With the crushing workload in the insurance industry, there is no training period for Ron Beaudry. His trades have to produce good work and get in and out of the job quickly. They have to interact well with the project manager and deal with the deficiencies quickly and without complaint.

For Jeff Pauletto, project manager for Monarch Corp., a prestigious homebuilder in Toronto, his main criteria is commitment to schedules. Yes, pricing is a big thing, but after that is agreed on, after care service is crucial.

“We know anything can happen, but we count on our trades to address every deficiency quickly and work well with the client,” Pauletto says. “Our leverage is that ‘You are working for Monarch, and we have a reputation of the highest quality.’ So we keep a really sharp eye on them on the first job, especially in the first two weeks.”

“Reputation is paramount…”

Once Warner Arempin, owner of Pageantry Homes in Winnipeg, identifies a possible painting contractor, he goes through a few houses they have done in the city and checks out their work personally.

“It’s obvious to me how well they do the priming, spray lacquering of woodwork, and the finish painting, in the subdivision house project they are on,” Arempin says. The hiring process continues after he agrees to allow them to do a job for him.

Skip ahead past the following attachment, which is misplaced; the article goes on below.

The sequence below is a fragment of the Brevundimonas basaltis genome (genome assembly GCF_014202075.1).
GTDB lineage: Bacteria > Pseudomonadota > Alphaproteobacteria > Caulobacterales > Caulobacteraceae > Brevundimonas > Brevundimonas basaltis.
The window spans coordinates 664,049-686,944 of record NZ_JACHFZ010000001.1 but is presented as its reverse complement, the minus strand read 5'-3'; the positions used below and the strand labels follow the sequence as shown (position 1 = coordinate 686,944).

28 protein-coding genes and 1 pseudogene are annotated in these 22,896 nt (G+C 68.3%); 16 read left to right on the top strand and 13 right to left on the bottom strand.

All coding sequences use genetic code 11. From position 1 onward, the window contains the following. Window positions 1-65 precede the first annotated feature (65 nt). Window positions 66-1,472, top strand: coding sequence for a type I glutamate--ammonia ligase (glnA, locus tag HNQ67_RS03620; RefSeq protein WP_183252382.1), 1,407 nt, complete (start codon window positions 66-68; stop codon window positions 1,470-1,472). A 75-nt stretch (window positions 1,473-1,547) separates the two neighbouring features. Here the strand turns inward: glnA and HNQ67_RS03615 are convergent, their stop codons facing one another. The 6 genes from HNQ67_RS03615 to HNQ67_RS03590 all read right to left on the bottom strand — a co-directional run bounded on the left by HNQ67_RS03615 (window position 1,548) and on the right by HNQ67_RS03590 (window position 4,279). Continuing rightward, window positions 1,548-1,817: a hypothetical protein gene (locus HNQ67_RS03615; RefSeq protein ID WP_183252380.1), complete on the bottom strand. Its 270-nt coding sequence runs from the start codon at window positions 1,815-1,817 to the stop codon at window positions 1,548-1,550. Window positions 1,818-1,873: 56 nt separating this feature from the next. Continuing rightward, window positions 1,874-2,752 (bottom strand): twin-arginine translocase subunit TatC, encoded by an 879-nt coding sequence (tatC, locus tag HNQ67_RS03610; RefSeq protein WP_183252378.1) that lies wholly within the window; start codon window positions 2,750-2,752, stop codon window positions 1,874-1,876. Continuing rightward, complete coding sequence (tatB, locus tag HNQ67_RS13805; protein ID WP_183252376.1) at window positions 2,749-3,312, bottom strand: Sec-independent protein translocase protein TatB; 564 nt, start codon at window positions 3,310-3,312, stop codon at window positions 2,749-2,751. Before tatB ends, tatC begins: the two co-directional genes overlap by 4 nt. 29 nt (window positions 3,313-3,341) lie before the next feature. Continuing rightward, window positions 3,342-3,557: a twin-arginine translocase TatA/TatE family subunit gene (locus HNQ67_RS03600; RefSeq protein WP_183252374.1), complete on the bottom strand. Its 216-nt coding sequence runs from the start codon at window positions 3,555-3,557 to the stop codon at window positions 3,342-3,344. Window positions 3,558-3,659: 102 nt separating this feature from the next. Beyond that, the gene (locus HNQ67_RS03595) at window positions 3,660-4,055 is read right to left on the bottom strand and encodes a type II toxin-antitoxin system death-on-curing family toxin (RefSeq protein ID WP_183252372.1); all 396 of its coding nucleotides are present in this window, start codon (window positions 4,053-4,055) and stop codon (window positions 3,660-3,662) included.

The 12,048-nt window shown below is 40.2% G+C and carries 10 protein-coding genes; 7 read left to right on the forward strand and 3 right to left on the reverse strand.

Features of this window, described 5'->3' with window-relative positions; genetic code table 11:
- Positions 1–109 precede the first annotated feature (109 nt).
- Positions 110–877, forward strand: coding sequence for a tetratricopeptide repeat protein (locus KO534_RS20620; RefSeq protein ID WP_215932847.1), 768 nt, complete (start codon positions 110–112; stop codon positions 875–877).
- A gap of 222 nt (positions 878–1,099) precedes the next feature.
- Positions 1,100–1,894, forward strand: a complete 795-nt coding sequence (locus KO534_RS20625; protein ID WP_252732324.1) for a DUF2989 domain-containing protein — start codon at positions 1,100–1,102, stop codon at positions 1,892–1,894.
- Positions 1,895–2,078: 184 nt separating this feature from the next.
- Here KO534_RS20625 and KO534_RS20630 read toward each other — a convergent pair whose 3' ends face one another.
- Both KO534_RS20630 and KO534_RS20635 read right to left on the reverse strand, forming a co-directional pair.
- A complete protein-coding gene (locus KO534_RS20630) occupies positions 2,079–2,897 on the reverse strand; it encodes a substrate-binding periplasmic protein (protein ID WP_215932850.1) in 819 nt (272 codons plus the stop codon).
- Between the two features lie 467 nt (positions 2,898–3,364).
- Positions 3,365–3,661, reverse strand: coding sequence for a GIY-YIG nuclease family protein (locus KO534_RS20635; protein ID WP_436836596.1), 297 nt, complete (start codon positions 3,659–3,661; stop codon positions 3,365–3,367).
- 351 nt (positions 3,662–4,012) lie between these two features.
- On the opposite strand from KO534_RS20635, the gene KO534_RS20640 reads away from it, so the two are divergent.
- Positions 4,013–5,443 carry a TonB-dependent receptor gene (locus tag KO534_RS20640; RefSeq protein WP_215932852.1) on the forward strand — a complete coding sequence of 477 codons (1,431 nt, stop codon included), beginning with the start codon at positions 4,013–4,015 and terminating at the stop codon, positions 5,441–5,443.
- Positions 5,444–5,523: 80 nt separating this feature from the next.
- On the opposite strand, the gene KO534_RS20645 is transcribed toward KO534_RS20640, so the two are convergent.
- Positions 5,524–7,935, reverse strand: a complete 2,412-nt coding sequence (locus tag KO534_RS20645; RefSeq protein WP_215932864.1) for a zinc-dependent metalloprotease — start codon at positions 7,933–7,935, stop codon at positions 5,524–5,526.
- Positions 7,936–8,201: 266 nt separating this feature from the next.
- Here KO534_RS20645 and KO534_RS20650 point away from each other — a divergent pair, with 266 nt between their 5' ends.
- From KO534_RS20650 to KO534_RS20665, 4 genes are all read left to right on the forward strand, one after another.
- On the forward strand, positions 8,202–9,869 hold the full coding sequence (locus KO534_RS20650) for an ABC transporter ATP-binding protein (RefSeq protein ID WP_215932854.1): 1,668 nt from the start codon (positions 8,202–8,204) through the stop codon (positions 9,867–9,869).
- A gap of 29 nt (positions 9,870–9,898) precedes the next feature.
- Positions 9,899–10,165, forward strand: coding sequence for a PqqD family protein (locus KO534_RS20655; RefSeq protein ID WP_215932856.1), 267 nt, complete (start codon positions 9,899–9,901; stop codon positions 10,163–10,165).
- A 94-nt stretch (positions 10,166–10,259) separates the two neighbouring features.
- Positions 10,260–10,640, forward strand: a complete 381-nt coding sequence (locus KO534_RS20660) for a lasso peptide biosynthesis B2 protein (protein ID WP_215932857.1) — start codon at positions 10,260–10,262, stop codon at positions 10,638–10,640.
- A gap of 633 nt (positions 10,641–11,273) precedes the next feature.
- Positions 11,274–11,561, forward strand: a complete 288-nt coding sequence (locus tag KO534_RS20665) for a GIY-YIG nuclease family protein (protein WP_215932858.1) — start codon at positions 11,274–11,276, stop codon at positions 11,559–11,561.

“I can easily see how long it takes them to do the job right and how serious they are about quality work.”

“My reputation is paramount as one of elite custom builders in Winnipeg. Not many builders have dinner with their clients after they have moved into their new homes, but we do. I’m certainly not afraid to drive by one of my homes, there’s no lemons hanging in the windows.”

The first meeting is all-important to the contractor when it comes to meeting a prospective painter, says Jeff Unrau, site supervisor at J&S Homes in Winnipeg.

“We meet at the office to have a conversation to define our roles and agree to standards of conduct by both of us before we hammer out a price,” Unrau says. “We are looking for overall professionalism, appearance, how they talk, demeanor, and their expectations.

“Then we will put them on a home and monitor them closely and if we like what we see, then give them more homes to do as we develop a relationship.”

Rick Jondreau Project manager with Team Industrial Services in Brooks Ab (SE of Calgary) contracts out the painting of massive oil storage tanks in Alberta.

Jondreau wants contractors who can take on the large contracts without maxing out their resources. He wants the crews on site to be able to commit to finishing the project without getting pulled off to satisfy a different customer.